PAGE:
This research is about why bi organisations currently get so little “LGBT” funding, and how the obstacles could be addressed. It was produced by three bi community organisers in the UK, based primarily on experiences of fellow organisers.
On average as a demographic, bi people fare as badly as, or worse than, lesbian & gay people on many outcomes. Bisexuality is stigmatised and ignored.
Nominally “LGBT” projects or spaces aren’t necessarily doing anything for the “B”.
Bi spaces can be very important to people for various reasons: feeling understood, freedom from anti-bi prejudice, etc.
Almost all current UK bi spaces are run by unpaid volunteers in limited amounts of “spare” time. Many areas have no bi group at all.
UK bi communities have a long tradition of “creatively making do” – but could accomplish much more with adequate funding. Key areas include outreach and access.
ring-fencing a percentage of “LGBT” funding in proportion to the percentage of bi people, with half or more under the direct control of a bi panel.
creating a “virtual bi centre“, where one or more workers is embedded within a larger organisation, to provide practical support for grassroots groups and cross-group projects.
hiring bi organisers to reach, train and support bi organisers.
adapting funding methods for grassroots groups to be simpler, less formal, and less of a gamble, especially where amounts are small.
making basic group-running resources available to volunteer organisers on request, such as books, printed flyers, or support with online calendar updating.
where nominally “LGBT” organisations apply for funding, making it conditional on whether they can demonstrate genuinely serving the “B”.
It’s possible that around 5% to 10% of the UK population, or more, has experienced some attractions not limited to “gay” or “straight” – without necessarily calling themselves “bisexual”.
Funders have historically assumed that money reaching “LGB”/”LGBT” groups is already being used to support bi people. This is often not the case.
→ [Organisation] got a very substantial grant to do a ‘what’s available’ guide to one city. It says it has “hundreds of LGBTQ+ services” listed. Click on “Bi” and the single thing that appears on the map is labelled “Gay men’s walk-in clinic”.*
* Each arrow represents the start of a different person’s comment. Bold text is added for ease of picking out themes.
A common myth is that bi people “have it easier” than lesbians and gay men, because we’re “only half gay”, and “can pass as straight”. However, being invisible and stigmatised isn’t a healthy position.
Typical elements of anti-bi prejudice include “confused”, “greedy” and “unreliable”. It’s also common simply to ignore or deny our existence. Prejudices about bi people can appear in LGBT spaces as well as in mainstream culture.
Many bi people find bi-majority space to be supportive to their wellbeing.
→ I think that bi organisations are really important to provide spaces where we can feel understood, and not afraid of the myths and ignorance that’s present even among generally open-minded people and spaces.
→ Bi Cardiff has been a lifeline to me as someone who came out later in life (in my 40s). Just to be able to meet and chat with other bi people, share experiences, and ask about places to go for support (eg with mental health issues related to my orientation) has been so important.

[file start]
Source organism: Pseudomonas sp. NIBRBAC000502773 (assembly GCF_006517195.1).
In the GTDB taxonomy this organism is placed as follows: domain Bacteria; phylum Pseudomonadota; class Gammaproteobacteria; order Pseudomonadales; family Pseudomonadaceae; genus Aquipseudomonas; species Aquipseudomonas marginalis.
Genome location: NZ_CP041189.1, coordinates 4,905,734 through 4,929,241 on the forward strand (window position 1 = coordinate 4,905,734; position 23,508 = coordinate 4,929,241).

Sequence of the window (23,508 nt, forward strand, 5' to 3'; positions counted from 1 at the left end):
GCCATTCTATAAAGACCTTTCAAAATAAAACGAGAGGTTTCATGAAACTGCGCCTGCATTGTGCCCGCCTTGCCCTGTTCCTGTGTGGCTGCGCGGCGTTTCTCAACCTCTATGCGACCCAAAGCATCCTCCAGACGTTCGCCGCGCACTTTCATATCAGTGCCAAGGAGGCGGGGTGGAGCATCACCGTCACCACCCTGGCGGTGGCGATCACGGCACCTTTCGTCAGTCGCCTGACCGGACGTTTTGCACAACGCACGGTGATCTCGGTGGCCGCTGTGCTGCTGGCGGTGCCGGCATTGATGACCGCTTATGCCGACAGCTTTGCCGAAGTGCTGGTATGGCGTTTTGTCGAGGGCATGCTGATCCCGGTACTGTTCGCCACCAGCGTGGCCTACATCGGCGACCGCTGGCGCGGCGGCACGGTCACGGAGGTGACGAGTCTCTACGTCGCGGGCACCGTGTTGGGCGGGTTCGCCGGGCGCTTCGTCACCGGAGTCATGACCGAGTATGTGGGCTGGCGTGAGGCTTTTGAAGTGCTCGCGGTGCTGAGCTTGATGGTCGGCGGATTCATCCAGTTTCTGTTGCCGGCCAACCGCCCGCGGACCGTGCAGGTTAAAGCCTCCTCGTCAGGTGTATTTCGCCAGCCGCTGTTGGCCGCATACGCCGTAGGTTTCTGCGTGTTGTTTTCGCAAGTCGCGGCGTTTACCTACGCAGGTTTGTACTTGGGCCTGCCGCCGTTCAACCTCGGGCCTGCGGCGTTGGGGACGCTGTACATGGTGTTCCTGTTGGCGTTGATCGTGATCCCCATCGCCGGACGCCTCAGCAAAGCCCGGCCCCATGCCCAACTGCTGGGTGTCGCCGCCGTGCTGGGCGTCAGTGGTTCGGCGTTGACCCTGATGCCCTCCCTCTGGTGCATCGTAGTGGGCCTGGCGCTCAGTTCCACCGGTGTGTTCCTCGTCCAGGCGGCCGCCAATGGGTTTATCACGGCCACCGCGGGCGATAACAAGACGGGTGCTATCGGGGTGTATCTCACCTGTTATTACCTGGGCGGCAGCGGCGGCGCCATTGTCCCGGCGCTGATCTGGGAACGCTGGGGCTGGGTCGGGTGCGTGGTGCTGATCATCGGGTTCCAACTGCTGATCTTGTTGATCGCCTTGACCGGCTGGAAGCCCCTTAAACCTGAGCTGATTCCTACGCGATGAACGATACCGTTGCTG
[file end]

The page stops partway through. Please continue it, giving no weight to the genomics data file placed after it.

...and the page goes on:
What resources exist specifically for bi people in the UK in 2021 are almost entirely volunteer-run. There are two volunteer-run charities, and a handful of groups with constitutions and bank accounts; however, a typical grassroots bi group can run for years without ever becoming a legal entity.
Most of the smaller groups or events have never applied for grant funding. We asked why not; most frequently ticked was “Expecting not to get the money, hence waste of effort”.
→ You put a lot of time into the application, then you get nothing.
So far, very little grant funding has ever gone to bi community groups, so it makes sense not to gamble limited time with poor odds.
Other commonly chosen answers to that part of our survey were “Would have to set up bank account” and “We could use £10, £50, £500, but they want you to apply for thousands”.
Instead, there’s a long tradition of “creatively making things work on a shoe-string”, and dipping into the community’s own pockets, informally or via more structured crowd-funding.
→ We automatically first think, well how can we do this with what we’ve already got?
Contributors to our research were enthusiastic about what might be possible with more money and more time.
→ If we had finance or time to get some training or support for volunteers, that would be amazing.
→ People need to learn more about us still, ’cause it’s still so erased and underrepresented.
→ Funding for closed captioning to make the Zooms more accessible.
→ If we did have a one day a week sessional worker, I would want them to do a proper scoping exercise about how to find older bi people who are not part of the LGBTQ community.
→ A lot of our spare funds we have now are spent on inclusion, so it would be great to continue that with someone in charge.
→ We’ve seen how successful we can be running shoestring events, and shoestring organisations, which have, you know, decades of life, but no money. What could [an organisation] do if it was funded from the beginning?
For more info, you might want to read one or other of the following:
This research was commissioned by LGBT+ Consortium as part of its National Emergencies Partnership funded programme. Researchers were Jennifer Moore, Libby Baxter-Williams and John G, in May and June 2021. Thanks to everyone who gave their time to speak to us!